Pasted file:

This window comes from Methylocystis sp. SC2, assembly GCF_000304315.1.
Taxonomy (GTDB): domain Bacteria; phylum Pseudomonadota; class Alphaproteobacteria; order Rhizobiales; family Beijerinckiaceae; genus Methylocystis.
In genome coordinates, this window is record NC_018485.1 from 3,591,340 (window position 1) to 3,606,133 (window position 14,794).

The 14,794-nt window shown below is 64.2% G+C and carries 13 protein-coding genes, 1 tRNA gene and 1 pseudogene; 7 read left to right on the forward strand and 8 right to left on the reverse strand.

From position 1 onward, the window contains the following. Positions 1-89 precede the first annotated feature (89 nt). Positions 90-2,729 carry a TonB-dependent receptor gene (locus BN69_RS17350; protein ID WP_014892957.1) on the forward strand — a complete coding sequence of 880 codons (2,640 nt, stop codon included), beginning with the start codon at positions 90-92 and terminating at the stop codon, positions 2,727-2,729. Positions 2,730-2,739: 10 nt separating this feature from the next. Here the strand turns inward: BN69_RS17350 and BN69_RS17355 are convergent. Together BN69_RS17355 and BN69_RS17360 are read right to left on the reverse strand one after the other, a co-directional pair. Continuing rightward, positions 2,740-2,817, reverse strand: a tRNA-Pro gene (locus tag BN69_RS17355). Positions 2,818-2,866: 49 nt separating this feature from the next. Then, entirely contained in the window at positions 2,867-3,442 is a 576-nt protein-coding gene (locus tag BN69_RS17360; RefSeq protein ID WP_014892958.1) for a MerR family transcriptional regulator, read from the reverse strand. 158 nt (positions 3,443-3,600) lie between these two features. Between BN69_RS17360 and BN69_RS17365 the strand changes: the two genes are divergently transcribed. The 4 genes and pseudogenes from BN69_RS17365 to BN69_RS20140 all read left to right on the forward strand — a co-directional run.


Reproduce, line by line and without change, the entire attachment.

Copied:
This window comes from Methylocystis sp. SC2, assembly GCF_000304315.1.
Taxonomy (GTDB): domain Bacteria; phylum Pseudomonadota; class Alphaproteobacteria; order Rhizobiales; family Beijerinckiaceae; genus Methylocystis.
In genome coordinates, this window is record NC_018485.1 from 3,591,340 (window position 1) to 3,606,133 (window position 14,794).

The 14,794-nt window shown below is 64.2% G+C and carries 13 protein-coding genes, 1 tRNA gene and 1 pseudogene; 7 read left to right on the forward strand and 8 right to left on the reverse strand.

From position 1 onward, the window contains the following. Positions 1-89 precede the first annotated feature (89 nt). Positions 90-2,729 carry a TonB-dependent receptor gene (locus BN69_RS17350; protein ID WP_014892957.1) on the forward strand — a complete coding sequence of 880 codons (2,640 nt, stop codon included), beginning with the start codon at positions 90-92 and terminating at the stop codon, positions 2,727-2,729. Positions 2,730-2,739: 10 nt separating this feature from the next. Here the strand turns inward: BN69_RS17350 and BN69_RS17355 are convergent. Together BN69_RS17355 and BN69_RS17360 are read right to left on the reverse strand one after the other, a co-directional pair. Continuing rightward, positions 2,740-2,817, reverse strand: a tRNA-Pro gene (locus tag BN69_RS17355). Positions 2,818-2,866: 49 nt separating this feature from the next. Then, entirely contained in the window at positions 2,867-3,442 is a 576-nt protein-coding gene (locus tag BN69_RS17360; RefSeq protein ID WP_014892958.1) for a MerR family transcriptional regulator, read from the reverse strand. 158 nt (positions 3,443-3,600) lie between these two features. Between BN69_RS17360 and BN69_RS17365 the strand changes: the two genes are divergently transcribed. The 4 genes and pseudogenes from BN69_RS17365 to BN69_RS20140 all read left to right on the forward strand — a co-directional run.